Stroll into the artists’ village of Veere
Day 8: Ghent (Bruges or Ghent)
A harbor village on the shores of the Western Scheldt, Veere may be a small town now, but its stately 15th-century town hall tells of a grander past. For three centuries it was the bustling center of the wool trade with Scotland; the wealth from this trade built the splendid church with its tall and ornate steeple that dominates the village, as well as the handsome mansions on its main street. Wander with the Cruise Manager through Veere’s central marketplace, where you will spot the well-known Scottish Houses, so called because Scottish wool merchants built them early in the 16th century when Veere was the primary port for Scottish trade goods. The Scots maintained a community in Veere, complete with their own church and laws, until Napoleon took over the region and eliminated their privileges. In 1896 an English art collector named Albert Lionel Ochs bought one of the two Scottish Houses and welcomed an enthusiastic group of international artists who were drawn to the scenic harbor and its fishing boats. For years painters set up their easels and painted the gentle seaside views, but after a dam closed off the harbor from the sea, the fishing boats left—and so did the artists. Today, the Scottish Houses serve as a lovely museum displaying the regional antiquities, folklore and life of the Zeeland province. And, interestingly enough, artists are once again painting in Veere, so perhaps a new colony will take root and flourish.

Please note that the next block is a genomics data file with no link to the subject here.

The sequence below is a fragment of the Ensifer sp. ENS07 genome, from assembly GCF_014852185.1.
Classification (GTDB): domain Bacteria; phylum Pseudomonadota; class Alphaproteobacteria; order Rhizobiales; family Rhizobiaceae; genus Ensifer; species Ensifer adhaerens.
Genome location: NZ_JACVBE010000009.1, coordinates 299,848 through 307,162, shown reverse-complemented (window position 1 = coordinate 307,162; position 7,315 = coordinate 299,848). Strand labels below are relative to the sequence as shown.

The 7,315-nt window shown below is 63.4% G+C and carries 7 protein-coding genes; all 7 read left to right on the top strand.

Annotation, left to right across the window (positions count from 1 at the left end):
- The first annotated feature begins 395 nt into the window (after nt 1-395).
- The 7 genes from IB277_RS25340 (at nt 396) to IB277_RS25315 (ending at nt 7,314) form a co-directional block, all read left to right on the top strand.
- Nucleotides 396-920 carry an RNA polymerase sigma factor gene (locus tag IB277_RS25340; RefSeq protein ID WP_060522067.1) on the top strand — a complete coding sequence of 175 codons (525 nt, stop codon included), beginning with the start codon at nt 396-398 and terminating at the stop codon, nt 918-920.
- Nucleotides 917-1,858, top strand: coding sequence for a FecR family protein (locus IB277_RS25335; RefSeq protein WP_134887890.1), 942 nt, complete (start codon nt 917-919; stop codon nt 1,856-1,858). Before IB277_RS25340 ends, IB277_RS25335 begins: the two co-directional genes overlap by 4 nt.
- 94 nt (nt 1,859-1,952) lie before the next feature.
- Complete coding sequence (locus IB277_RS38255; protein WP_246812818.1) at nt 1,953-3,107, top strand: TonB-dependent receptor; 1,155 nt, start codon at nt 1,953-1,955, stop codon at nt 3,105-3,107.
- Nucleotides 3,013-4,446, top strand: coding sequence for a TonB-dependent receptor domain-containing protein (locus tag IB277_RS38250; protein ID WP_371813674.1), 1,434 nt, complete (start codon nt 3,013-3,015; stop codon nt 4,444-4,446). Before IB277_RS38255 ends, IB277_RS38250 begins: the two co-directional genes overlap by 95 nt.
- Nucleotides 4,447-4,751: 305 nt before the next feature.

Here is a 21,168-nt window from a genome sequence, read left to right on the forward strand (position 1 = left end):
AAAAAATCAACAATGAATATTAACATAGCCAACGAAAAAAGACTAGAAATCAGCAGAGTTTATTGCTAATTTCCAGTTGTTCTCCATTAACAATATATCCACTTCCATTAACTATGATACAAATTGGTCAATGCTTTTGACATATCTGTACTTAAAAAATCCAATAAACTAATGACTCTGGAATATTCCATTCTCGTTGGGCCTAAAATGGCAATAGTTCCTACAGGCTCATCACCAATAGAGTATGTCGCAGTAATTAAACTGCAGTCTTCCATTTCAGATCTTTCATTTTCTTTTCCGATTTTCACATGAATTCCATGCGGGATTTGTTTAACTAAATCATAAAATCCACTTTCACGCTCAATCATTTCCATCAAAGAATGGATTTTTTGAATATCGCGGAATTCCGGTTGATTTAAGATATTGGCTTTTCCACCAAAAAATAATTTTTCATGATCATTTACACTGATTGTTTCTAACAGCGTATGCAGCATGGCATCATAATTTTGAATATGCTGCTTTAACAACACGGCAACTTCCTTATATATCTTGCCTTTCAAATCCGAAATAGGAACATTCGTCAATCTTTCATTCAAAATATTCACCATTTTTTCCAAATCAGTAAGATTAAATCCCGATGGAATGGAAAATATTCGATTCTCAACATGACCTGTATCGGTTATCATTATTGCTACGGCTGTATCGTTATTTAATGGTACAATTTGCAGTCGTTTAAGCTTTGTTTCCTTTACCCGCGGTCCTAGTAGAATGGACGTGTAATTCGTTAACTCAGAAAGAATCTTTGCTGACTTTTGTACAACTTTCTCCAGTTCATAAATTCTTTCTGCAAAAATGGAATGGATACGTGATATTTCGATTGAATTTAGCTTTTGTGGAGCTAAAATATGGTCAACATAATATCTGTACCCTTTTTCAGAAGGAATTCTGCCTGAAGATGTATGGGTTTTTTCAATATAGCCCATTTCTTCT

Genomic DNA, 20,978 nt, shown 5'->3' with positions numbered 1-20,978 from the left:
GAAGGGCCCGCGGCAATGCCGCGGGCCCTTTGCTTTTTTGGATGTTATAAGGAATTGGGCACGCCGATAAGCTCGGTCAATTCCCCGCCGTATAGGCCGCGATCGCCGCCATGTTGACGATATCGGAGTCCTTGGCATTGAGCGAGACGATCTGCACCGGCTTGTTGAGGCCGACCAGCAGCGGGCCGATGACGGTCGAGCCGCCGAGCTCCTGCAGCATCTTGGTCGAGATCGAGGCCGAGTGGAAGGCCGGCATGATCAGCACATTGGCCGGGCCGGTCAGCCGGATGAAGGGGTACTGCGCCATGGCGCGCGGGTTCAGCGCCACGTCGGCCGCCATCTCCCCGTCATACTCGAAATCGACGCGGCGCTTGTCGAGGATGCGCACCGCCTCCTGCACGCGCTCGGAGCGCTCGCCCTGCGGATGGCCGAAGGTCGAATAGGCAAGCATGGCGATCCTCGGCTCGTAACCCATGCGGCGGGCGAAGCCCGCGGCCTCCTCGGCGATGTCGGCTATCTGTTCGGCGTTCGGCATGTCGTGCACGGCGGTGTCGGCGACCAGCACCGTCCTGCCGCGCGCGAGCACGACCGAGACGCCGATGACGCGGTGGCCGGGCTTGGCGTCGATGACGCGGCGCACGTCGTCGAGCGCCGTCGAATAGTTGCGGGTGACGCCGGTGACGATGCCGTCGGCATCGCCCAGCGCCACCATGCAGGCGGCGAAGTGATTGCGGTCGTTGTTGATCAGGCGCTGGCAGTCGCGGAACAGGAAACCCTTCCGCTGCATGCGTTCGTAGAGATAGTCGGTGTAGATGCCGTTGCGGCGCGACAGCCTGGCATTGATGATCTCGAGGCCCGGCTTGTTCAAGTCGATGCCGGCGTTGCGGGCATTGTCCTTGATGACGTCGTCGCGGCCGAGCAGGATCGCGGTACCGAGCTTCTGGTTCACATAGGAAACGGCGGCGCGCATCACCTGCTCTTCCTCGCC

Bruges or Ghent? Choosing just one may be a challenge today on your first foray in Belgium. Bruges is a place that seems frozen in time, where boats and swans float down canals and under stone bridges that gave the city its name. Ghent is home to the Ghent Altarpiece, a stunning 15th-century masterpiece said to be the world’s most stolen work of art. Your first day in Belgium offers you the chance to visit one of two national gems: beautiful Bruges, the capital of West Flanders and one of the best-preserved medieval cities in Europe; or fascinating Ghent, the capital city of East Flanders, whose long history does not weigh upon its vibrant present. Belgium’s second-largest city, Ghent abounds in beautifully restored medieval architecture, but there’s nothing museum-like about the city: It’s lively and brims with cutting-edge boutiques and galleries.
Full-day Bruges with canal cruise and walking discovery tour
See why Bruges gives Amsterdam a run for its money as the “Venice of the North” as you cruise through the UNESCO-designated city center. The town grew up around a fort built by the first Count of Flanders as a defense against Viking invaders. By the 14th century, Bruges had become the center of the international cloth trade. Merchants and traders from around the world came to Bruges for Flemish cloth, and the town’s bounty of beautiful churches and mansions testify to its prosperity. The city also became a center of financial services, offering banking, money-changing and maritime insurance. Your local guide will take you past the Begijnhof and the Church of Our Lady to the canal cruise terminal, where you’ll board boats for a cruise through Bruges’s picturesque canals. Swans share the quiet back waters of some canals; others are lined with tall brick townhouses and open up to splendid views of historic churches. After taking a close-up look at the city, see it from above: the Belfry Tower, looming over Market Square, offers an incredible view of the city.Note: A canal cruise is the perfect way to experience Bruges; however, please be aware that the canal boats are neither covered nor heated.
Ghent walking discovery tour
Day 9: Antwerp